“Privacy” is becoming a USP? How Bizarre!
Thanks to Facebook, Google and a gazillion other companies who feed on user information for advertising dollars, “Privacy” has now become a unique selling point.
Most of these companies track user behavior and use other user related information to show relevant advertisements and improve product experience for the user. With so many privacy policies floating around it’s hard to tell who is tracking what.
I think technology and competition is the worst thing ever happened to user privacy and given the recent mishandling of user information, I am just as concerned as you are! So, few weeks ago, just when Kevin Rose announced that Oink will shut down, I left him a message on G+ urging him to consider working on a product that puts privacy ahead of everything else!
Here is a part of what I wrote to Kevin..
“Given the current state of e-mail service providers, Google, Microsoft, Yahoo, etc.. people like me have growing privacy concerns and I am pretty sure there are millions out there.
How about creating a product which only and only does email and if I am not happy with your service then I’ll take my email address (firstname.lastname@example.org) somewhere else, just like I can take my mobile number to any service provider. No ads, no partners, no sharing of personal information for targeted ads, no scanning through the emails, etc… I am ready to pay up to $10 per month for a service like this. I am sure you will find a million others who will pay too.
All the current email providers do what they like because of the fact that our email addresses are locked with them. If we decide to move, we’ll not only lose the email address which is no less than an online identity now, but also years of emails.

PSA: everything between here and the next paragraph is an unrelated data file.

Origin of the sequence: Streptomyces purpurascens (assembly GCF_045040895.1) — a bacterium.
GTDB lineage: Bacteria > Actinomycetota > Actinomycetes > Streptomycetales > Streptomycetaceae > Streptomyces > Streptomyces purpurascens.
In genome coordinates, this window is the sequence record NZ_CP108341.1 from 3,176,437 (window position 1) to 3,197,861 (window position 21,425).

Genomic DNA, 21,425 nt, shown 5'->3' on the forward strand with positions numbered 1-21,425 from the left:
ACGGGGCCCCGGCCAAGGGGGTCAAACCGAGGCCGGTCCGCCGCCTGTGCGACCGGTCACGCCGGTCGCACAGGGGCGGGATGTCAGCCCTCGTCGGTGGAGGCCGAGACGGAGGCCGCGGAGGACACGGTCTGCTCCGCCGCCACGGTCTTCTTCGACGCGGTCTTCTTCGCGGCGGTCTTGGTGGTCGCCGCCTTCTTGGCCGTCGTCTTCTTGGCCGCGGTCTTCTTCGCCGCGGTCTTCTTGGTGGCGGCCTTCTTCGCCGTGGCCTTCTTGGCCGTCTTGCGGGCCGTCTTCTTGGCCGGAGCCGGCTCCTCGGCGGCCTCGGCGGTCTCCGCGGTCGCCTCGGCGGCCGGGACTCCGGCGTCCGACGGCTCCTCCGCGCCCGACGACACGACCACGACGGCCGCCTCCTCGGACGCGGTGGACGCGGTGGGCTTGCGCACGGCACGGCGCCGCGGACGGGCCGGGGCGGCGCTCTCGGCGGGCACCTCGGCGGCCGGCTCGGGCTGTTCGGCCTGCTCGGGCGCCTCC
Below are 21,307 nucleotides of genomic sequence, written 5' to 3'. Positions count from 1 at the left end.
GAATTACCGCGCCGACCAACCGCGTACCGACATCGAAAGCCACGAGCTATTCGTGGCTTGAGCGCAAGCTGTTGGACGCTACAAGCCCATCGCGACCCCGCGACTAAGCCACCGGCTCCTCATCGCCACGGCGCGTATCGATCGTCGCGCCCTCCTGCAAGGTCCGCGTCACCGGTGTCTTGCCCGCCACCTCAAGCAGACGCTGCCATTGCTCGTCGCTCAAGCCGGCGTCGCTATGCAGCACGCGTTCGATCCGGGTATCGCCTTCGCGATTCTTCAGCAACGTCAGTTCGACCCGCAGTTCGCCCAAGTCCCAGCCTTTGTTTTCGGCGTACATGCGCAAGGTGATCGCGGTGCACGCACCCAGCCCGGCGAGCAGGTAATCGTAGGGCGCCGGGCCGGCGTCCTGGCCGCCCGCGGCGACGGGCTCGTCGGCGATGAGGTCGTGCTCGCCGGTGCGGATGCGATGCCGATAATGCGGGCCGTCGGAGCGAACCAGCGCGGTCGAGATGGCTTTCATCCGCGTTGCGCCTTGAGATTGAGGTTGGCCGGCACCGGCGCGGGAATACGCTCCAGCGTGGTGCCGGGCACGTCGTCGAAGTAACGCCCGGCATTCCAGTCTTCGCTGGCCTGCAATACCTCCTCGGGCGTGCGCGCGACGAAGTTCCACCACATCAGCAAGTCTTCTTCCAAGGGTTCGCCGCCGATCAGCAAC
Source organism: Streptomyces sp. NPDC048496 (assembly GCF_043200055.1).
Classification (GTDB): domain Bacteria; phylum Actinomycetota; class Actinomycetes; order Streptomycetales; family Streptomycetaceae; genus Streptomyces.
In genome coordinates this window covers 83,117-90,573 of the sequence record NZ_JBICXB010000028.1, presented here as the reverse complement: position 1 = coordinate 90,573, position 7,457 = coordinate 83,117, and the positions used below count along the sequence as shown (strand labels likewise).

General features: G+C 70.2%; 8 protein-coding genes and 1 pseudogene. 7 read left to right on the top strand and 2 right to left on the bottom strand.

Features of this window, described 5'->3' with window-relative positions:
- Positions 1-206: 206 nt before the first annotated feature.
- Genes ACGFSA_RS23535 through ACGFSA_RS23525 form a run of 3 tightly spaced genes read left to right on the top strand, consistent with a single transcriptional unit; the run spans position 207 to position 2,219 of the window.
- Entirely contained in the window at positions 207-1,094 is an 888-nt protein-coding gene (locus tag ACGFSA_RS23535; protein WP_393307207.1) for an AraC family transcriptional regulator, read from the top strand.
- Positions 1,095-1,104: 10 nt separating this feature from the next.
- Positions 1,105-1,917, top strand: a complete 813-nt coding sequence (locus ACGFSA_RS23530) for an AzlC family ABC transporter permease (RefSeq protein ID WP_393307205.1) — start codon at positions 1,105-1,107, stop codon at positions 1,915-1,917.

So create a service which will encourage competition and let customers chose whats right for them.
I know the idea of being able to take your email address to other service providers sound crazy, but how else will you change the world? I don’t have the technical expertise or a team that can drill into the idea to see how feasible it is, but you can, you have the technical expertise, the team, network, contacts and everything else to make it happen.
I am not in it for money or some sort of success, I’ve just have had enough of these tech giants taking our privacy and opinion for granted. I am in it for choice!”
I never heard from Kevin, but it made all the sense when Kevin announced that the Oink team is joining Google, so there was no way he was going to comment or even acknowledge my message.
But something happened this week which tells me I am not the only one concerned about my privacy, there are other who are not only thinking of putting privacy first but also finding way to do it.
Nicholas Merrill, of The Calyx Institute is raising funds to launch an ISP that encrypts user information and protects it from government and other agencies. Nicholas plans to launch encrypted cloud storage and file transfer service followed by e-mail using public key cryptography which makes it impossible for even the email provider to read into your emails. Only the owner of the account can decrypt the encryption.
The Calyx Institute project is currently listed on Indiegogo to raise initial funding of $1 million to kick start this project. I encourage our readers to contribute to the fund and make this project a reality. Given the current state of privacy and how companies handle our information, projects like these are the only ray of hope for people who want to keep their online life just as private as their life offline.
Image credit: http://protect.iu.edu/privacy/cartoons